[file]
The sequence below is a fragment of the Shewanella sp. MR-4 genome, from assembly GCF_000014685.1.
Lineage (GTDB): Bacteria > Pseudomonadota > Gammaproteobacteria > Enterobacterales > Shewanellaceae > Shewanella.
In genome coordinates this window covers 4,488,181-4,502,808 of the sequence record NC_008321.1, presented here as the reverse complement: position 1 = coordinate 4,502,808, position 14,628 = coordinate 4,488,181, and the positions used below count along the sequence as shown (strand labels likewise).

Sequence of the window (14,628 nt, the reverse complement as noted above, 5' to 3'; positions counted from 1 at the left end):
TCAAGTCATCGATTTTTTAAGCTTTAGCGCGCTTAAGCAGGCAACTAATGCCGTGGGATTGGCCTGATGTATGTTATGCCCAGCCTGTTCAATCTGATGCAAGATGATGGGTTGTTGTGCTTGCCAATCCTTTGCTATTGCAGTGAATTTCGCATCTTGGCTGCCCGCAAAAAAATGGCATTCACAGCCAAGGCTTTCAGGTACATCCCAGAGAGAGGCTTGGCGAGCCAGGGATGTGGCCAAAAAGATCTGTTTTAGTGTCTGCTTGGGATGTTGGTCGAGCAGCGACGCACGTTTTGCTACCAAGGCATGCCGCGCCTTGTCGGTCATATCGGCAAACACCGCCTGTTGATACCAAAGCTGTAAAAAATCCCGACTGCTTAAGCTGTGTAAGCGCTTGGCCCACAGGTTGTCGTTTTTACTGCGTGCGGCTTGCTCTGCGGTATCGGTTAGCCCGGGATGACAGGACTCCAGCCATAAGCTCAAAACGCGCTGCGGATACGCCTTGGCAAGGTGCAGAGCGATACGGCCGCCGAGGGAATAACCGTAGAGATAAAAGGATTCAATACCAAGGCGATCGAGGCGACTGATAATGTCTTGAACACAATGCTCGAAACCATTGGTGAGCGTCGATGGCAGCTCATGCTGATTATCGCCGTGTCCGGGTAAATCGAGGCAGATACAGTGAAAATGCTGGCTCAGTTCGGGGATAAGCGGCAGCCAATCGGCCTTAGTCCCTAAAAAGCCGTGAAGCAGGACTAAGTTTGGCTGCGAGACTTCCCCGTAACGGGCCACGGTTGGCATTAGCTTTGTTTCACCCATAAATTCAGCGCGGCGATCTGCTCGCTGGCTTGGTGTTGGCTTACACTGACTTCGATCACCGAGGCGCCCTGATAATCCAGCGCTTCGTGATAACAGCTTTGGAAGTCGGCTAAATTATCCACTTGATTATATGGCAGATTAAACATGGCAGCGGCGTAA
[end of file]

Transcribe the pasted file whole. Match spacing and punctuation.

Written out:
The sequence below is a fragment of the Shewanella sp. MR-4 genome, from assembly GCF_000014685.1.
Lineage (GTDB): Bacteria > Pseudomonadota > Gammaproteobacteria > Enterobacterales > Shewanellaceae > Shewanella.
In genome coordinates this window covers 4,488,181-4,502,808 of the sequence record NC_008321.1, presented here as the reverse complement: position 1 = coordinate 4,502,808, position 14,628 = coordinate 4,488,181, and the positions used below count along the sequence as shown (strand labels likewise).

Sequence of the window (14,628 nt, the reverse complement as noted above, 5' to 3'; positions counted from 1 at the left end):
TCAAGTCATCGATTTTTTAAGCTTTAGCGCGCTTAAGCAGGCAACTAATGCCGTGGGATTGGCCTGATGTATGTTATGCCCAGCCTGTTCAATCTGATGCAAGATGATGGGTTGTTGTGCTTGCCAATCCTTTGCTATTGCAGTGAATTTCGCATCTTGGCTGCCCGCAAAAAAATGGCATTCACAGCCAAGGCTTTCAGGTACATCCCAGAGAGAGGCTTGGCGAGCCAGGGATGTGGCCAAAAAGATCTGTTTTAGTGTCTGCTTGGGATGTTGGTCGAGCAGCGACGCACGTTTTGCTACCAAGGCATGCCGCGCCTTGTCGGTCATATCGGCAAACACCGCCTGTTGATACCAAAGCTGTAAAAAATCCCGACTGCTTAAGCTGTGTAAGCGCTTGGCCCACAGGTTGTCGTTTTTACTGCGTGCGGCTTGCTCTGCGGTATCGGTTAGCCCGGGATGACAGGACTCCAGCCATAAGCTCAAAACGCGCTGCGGATACGCCTTGGCAAGGTGCAGAGCGATACGGCCGCCGAGGGAATAACCGTAGAGATAAAAGGATTCAATACCAAGGCGATCGAGGCGACTGATAATGTCTTGAACACAATGCTCGAAACCATTGGTGAGCGTCGATGGCAGCTCATGCTGATTATCGCCGTGTCCGGGTAAATCGAGGCAGATACAGTGAAAATGCTGGCTCAGTTCGGGGATAAGCGGCAGCCAATCGGCCTTAGTCCCTAAAAAGCCGTGAAGCAGGACTAAGTTTGGCTGCGAGACTTCCCCGTAACGGGCCACGGTTGGCATTAGCTTTGTTTCACCCATAAATTCAGCGCGGCGATCTGCTCGCTGGCTTGGTGTTGGCTTACACTGACTTCGATCACCGAGGCGCCCTGATAATCCAGCGCTTCGTGATAACAGCTTTGGAAGTCGGCTAAATTATCCACTTGATTATATGGCAGATTAAACATGGCAGCGGCGTAA